The beautiful Liberty Theatre was just steps away. It opened as a Vaudeville House in 1925. Bing Crosby and Duke Ellington performed there. On the evening of our stay, there was a "Fisher Poets Gathering" at the theatre. The notice near the door explained... A celebration of the fishing industry in poetry, prose and song. I regret that we didn't go for that. When else will we have that opportunity?
But we were hungry. We hadn't eaten porte than a car snack, since breakfast. Plus there was something very tempting, directly across the street! T Paul's Supper Club definitely made our stay at the Elliott more memorable.
We didn't actually sit at the table under the tiki hut, but we could have. We arrived just in time for a very fun "Snappy Hour" with fabulous appetizers and drinks! Cheers for a warm and welcoming Supper Club experience!
Wine or Coffee?
We had hoped to have a glass of wine at our hotel's Wine Bar, when we returned. It was a Friday and they were supposed to serve until 9. Sadly the bar was empty. It probably was open, but didn't have customers. What a shame. Where was everyone?
Instead we enjoyed the same space in the morning, with coffee and o.j. Again, the place seemed to be unusually quiet.
We helped ourselves to coffee and some complimentary hot & cold breakfast options.
Don and I took a seat at a nice window table. We talked quietly about our plans for getting back early to Portland. Our kids had been snowed in and we could stop for groceries... we practically whispered, but I felt like our voices were obnoxiously loud, in the quiet room.
Some other couples had arrived, but everyone stared at newspapers and no one spoke. The man that tried to clear our table (before we were done) didn't even speak. It seemed like Don and I were the only non-sleepy people in the room. I was rested and sort of craving a chatty people encounter at the Elliott.
After we finished up, I took a couple photos and wondered about some of the interesting light fixtures. Were some original? I didn't ask the quiet staff.
I really liked this sunburst mirror. But when I snapped the photo, a nearby couple looked annoyed. Was everyone in the hotel grumpy?
I was in the elevator when I finally spoke with an employee who seemed enthused about the hotel. She was was just what I needed. She invited me to look and the finished basement with the pool table and exposed brick. It was a pretty cute space!
I was so busy looking at the pool table I forgot to look up to see the grids. I should have asked her! I think she would have loved to have shared some info.
Then she told me to be sure to see the Rooftop Deck & Garden. It had been locked the evening before, due to icy weather, but she had just opened it.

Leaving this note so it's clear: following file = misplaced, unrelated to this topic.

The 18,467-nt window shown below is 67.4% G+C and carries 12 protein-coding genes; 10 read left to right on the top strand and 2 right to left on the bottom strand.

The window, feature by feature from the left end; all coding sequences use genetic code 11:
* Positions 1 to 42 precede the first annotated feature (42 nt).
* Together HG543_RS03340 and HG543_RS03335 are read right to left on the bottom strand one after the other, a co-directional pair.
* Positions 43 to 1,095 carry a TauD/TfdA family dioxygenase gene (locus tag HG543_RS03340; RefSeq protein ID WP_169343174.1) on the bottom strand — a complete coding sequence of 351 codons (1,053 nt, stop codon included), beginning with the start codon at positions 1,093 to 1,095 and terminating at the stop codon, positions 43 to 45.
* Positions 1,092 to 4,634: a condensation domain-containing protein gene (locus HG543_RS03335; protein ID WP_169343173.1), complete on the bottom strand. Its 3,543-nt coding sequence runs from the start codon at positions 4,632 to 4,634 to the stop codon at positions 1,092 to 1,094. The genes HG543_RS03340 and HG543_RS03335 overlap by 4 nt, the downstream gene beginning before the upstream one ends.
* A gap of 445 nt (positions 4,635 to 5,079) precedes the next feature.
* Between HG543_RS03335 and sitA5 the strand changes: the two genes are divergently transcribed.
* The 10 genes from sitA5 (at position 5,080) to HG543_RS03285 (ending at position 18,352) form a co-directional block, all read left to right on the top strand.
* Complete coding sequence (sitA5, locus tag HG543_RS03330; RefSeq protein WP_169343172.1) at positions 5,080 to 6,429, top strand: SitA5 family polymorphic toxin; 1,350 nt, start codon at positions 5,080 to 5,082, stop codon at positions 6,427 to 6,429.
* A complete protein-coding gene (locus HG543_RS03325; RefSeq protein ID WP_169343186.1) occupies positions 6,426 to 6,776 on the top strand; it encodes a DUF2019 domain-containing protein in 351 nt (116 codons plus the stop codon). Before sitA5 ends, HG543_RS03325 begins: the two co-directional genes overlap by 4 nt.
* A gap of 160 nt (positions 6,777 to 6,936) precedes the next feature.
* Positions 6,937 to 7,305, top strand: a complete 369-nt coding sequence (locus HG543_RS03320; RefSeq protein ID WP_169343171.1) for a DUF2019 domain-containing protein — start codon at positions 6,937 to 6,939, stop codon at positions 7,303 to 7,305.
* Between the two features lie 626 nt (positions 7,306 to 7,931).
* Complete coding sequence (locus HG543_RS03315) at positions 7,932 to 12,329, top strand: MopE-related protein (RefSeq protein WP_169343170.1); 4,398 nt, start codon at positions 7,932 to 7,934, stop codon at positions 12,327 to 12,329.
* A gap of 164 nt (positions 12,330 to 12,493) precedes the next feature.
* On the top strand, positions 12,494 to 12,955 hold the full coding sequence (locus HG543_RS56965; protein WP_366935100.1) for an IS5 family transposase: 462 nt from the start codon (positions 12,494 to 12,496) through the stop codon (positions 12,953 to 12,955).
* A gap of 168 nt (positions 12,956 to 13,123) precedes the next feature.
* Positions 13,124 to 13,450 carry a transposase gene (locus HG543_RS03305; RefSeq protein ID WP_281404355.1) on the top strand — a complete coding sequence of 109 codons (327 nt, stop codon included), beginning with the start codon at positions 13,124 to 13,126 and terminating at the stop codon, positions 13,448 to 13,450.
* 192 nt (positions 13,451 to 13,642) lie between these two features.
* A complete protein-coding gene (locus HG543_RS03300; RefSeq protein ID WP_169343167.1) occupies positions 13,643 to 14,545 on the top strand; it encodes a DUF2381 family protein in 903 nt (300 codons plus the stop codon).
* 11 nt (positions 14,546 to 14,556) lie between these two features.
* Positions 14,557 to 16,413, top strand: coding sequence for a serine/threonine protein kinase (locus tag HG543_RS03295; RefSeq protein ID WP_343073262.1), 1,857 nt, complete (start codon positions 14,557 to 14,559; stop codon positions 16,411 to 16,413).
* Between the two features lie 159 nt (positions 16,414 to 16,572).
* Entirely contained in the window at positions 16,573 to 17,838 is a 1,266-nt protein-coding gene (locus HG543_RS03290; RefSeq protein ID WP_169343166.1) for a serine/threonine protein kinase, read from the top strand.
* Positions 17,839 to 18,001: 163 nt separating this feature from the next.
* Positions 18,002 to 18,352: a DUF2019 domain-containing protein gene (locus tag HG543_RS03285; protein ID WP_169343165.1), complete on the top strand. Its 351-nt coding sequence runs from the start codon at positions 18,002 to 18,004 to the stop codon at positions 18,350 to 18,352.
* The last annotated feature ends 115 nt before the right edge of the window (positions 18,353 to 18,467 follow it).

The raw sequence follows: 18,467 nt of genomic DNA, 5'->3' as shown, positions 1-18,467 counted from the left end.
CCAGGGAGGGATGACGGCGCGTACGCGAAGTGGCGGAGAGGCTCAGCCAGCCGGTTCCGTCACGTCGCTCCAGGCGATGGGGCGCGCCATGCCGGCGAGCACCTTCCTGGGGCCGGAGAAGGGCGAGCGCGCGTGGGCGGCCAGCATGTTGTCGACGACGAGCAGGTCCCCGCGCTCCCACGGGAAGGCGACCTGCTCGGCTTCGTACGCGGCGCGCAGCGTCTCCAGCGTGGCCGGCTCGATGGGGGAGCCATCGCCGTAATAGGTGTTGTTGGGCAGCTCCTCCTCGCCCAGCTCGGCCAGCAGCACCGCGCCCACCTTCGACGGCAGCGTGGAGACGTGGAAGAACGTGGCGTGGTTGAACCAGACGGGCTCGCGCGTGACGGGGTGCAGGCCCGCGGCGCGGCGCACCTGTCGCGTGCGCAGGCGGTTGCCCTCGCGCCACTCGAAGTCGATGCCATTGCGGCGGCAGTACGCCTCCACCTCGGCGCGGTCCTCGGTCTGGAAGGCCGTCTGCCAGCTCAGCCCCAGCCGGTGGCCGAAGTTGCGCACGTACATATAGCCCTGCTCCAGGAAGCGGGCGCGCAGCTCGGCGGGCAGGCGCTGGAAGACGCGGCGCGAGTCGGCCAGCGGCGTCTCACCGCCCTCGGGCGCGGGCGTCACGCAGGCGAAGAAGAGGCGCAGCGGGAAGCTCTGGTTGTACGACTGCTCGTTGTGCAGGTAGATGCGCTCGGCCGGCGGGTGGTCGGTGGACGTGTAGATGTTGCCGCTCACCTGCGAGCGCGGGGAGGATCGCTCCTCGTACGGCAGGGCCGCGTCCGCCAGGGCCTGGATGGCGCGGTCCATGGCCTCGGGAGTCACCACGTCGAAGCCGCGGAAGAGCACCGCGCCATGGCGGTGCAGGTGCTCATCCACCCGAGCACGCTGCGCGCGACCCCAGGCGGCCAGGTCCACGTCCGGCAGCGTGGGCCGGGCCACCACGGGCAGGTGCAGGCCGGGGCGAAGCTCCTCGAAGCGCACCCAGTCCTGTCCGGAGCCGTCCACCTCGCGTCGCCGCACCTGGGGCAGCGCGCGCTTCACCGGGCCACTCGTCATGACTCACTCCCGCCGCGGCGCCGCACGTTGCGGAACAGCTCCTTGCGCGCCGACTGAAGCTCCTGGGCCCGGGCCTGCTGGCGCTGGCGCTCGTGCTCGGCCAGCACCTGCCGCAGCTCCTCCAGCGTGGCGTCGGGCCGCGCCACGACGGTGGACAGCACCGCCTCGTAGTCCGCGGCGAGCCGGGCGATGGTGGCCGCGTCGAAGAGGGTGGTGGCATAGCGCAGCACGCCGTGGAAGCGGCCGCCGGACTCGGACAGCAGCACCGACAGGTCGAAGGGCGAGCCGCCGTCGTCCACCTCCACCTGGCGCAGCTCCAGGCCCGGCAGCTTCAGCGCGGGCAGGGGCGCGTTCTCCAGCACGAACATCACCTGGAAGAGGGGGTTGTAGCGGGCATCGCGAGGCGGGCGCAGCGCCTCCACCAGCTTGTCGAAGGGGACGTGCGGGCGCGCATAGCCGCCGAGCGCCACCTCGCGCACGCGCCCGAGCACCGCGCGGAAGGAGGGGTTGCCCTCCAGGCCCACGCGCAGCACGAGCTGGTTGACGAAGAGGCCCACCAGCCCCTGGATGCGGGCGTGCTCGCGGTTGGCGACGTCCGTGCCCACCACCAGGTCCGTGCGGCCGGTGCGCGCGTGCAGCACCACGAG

I headed up! The first thing I spotted when I opened the door, was the Astoria-Megler Bridge! There was a 360 degree view, but my eyes were drawn to the 21,474 foot bridge, connecting Oregon and Washington, over the Columbia River!
The air was cold, but the skies were blue. I so wished we weren't feeling rushed. There was a gas fire pit and we could have grabbed our coats and coffee and enjoyed the morning view.
A Quick Cold Walk
Instead of sitting in the cold wind on the roof, we decided to head off. towards the equally windy waterfront. We walked past Shanghaied Tattoo, where NO BOOZE, BREW, DRUGS... ANIMALS, WHINERS or PROBLEMS are allowed.
We only had about 30 minutes to explore before hitting the road. We headed towards the Columbia River and wandered down the worn wood plank walkway.
Quick Views of Astoria
We walked past a fun mural painted, on an old building. It helped me imagine the people living and working here years ago. We looked out over the river, where we could see the wood pilings, that once held the canneries.
5,000 ships still travel the Columbia River yearly, but no canneries remain open today.
We headed back to the hotel, passing the Liberty Theatre. We'll check it out next time.
We vowed to come back another time and tour the historic Flavel House, or at least walk up in the hills where there are about 300 Victorian houses still standing! The town reminds me of a miniature San Francisco!
We stayed in a nicely renovated, reasonably priced hotel in a wonderfully historic port city.
We clearly did not make full use of the hotel or the curious city! I wish we'd spoken to some more people or we'd made better use of the roof or explored the basement some more. I wish we'd sat by the fire or given the wine bar a try. I'm sure during the warmer months the stay would feel very different, with more energy and maybe more enthused travelers. Maybe we'll try it another time!
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My New Year's Resolution for 2014 was to start documenting some of the memorable overnights I've had in some very odd and curious motels and hotels. Like the adventures in my Dining Blog, I have learned to enjoy the surprises that happen when you step out of the comfort zone, far away from the well-known chains.
I began with a few entries recalling my very first home away from home memories from my youth. Then, I started sharing about some of the quirky and unforgettable motels, hotels and inns that my husband and I have discovered in recent years.
The best part about this challenge was making some lists with Don and getting on the road in search of new overnight adventures. I gave myself a 2-year goal to write up 90 stories and the goal was met. Now we just keep on adding!